On day two we drove the canyon rim and hiked to the floor to see the White House ruins up close.
This is the only trail you are permitted to hike into the canyon. You can see the trail, farmland and Chinle Wash. There are two main canyons and a few smaller side ones. The main canyon was the only one that had water in it, even now in early spring.
The trail has two tunnels, one at the top to get over the rim and one at the bottom to get to the floor of the canyon. They say the hike is 2.5 miles but we found it to be a bit longer. It is 600 feet to the bottom.
The White House ruins gets it name from the white adobe on the house in the back. The lower part here is on the canyon floor near the wash.
What goes down must go up. Looking from the bottom to the rim. The trail is pretty easy with many switchbacks meaning it is not very steep.
Spider Rock rises over 800 feet from the canyon floor at the junction of Canyon de Chelly and the smaller Monument Canyon. One of the things that makes Canyon de Chelly unique is you can see the mouth of the canyon, which was near the campground, and then within a few miles you can look down on to the top of this 800 foot spire.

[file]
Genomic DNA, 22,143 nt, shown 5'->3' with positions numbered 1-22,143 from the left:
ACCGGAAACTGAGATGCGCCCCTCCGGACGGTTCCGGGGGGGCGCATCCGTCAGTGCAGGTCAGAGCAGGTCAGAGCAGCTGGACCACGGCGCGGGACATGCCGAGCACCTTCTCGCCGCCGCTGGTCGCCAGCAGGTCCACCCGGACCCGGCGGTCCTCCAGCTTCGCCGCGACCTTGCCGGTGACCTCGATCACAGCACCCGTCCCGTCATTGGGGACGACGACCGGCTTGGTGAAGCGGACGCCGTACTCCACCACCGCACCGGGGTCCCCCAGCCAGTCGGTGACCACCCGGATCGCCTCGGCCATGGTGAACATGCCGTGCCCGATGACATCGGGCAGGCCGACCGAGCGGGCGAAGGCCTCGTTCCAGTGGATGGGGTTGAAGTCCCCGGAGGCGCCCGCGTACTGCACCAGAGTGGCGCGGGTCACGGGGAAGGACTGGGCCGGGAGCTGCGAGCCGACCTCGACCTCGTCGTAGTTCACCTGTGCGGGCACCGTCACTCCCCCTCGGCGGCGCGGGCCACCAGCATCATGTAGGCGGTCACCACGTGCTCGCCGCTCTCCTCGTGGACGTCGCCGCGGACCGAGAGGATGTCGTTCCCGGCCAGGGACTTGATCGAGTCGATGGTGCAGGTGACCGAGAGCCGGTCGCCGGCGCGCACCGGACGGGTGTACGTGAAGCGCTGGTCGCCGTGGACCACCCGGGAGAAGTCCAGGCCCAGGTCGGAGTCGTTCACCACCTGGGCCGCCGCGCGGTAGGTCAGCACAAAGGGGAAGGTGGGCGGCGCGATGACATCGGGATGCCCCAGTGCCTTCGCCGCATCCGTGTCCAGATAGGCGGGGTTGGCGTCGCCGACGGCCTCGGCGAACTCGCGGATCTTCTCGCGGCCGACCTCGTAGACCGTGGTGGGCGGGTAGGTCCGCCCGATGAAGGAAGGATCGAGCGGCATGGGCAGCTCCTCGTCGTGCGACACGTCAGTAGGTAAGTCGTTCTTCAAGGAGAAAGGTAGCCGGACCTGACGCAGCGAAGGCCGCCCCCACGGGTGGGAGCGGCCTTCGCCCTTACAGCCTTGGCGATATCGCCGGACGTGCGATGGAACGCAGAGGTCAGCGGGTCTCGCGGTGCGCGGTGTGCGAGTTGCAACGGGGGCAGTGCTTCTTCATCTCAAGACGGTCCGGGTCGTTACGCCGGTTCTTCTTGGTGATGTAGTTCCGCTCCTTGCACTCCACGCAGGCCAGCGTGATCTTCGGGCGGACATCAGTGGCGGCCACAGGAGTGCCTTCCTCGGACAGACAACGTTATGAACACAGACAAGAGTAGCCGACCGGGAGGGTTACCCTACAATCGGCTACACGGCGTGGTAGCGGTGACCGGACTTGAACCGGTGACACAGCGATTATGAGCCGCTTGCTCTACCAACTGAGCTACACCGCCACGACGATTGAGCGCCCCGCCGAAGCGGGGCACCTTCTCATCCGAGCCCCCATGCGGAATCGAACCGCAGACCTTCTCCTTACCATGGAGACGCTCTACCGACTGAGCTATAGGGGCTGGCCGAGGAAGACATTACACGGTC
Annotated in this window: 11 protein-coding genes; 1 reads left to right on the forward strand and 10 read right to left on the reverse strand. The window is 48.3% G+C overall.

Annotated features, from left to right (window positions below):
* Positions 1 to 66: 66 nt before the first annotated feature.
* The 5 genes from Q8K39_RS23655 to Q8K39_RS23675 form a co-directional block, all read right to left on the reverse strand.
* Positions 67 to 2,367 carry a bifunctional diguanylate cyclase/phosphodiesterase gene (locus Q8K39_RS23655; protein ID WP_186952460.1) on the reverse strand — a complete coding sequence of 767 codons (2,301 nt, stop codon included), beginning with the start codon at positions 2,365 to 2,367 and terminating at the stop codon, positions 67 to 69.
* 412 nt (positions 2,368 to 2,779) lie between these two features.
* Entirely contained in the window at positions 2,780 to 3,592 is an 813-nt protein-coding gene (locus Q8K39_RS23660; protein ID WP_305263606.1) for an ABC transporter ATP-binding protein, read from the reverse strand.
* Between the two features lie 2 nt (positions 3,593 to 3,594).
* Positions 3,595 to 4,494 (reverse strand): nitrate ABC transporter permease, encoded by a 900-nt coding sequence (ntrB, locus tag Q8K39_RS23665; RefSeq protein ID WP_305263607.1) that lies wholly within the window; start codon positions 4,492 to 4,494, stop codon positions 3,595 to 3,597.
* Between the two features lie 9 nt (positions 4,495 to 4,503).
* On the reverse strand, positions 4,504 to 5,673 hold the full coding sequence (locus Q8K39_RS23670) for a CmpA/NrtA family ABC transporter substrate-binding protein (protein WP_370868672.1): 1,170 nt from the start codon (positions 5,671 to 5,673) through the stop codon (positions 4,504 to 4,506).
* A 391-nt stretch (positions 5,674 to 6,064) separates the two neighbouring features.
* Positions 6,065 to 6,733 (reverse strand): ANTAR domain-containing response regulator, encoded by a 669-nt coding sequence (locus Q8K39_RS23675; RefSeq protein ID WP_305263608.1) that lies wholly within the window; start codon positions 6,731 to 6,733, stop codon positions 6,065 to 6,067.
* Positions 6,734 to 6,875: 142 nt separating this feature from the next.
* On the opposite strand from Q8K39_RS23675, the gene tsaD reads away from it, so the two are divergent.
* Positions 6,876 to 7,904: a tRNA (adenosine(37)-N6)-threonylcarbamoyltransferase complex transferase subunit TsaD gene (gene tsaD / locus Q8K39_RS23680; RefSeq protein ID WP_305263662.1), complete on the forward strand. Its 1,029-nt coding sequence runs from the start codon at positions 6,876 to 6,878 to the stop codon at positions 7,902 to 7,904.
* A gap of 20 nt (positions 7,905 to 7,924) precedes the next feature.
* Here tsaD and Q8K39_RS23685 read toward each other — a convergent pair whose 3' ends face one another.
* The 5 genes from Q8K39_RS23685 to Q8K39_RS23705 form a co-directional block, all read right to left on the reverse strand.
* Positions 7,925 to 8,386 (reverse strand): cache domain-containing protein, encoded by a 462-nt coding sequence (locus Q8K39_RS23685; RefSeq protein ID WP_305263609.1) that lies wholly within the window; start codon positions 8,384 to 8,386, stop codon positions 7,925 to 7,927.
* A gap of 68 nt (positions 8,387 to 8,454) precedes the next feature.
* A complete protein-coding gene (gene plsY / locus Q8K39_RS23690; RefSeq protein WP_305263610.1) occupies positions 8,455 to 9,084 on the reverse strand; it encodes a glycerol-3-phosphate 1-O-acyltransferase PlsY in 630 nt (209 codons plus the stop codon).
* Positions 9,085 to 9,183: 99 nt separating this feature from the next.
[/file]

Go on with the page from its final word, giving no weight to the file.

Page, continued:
While White House Trail is the only one you are allowed to hike down into the canyon we found a couple others. Look carefully and you can see a trail along the opposite wall and then down a ladder into the cut that is partly in shade. At the bottom you can see the line of the path through the trees. It is not a trail for the faint of heart. 
Looking down on the farmland where they grow crops along the Chinle Wash. It is hard to believe ancient people could survive and thrive in such a harsh climate but then you realize the Navajo continue to thrive in the same conditions today. 
Massacre Cave is the site where the Spanish killed about 115 Navajo who took shelter there. The Spanish discovered them and killed them all by firing down from the rim above. We really liked Canyon de Chelly and seeing all the ancient dwellings from a distance has us looking forward to visiting Mesa Verde where we can get an up close look.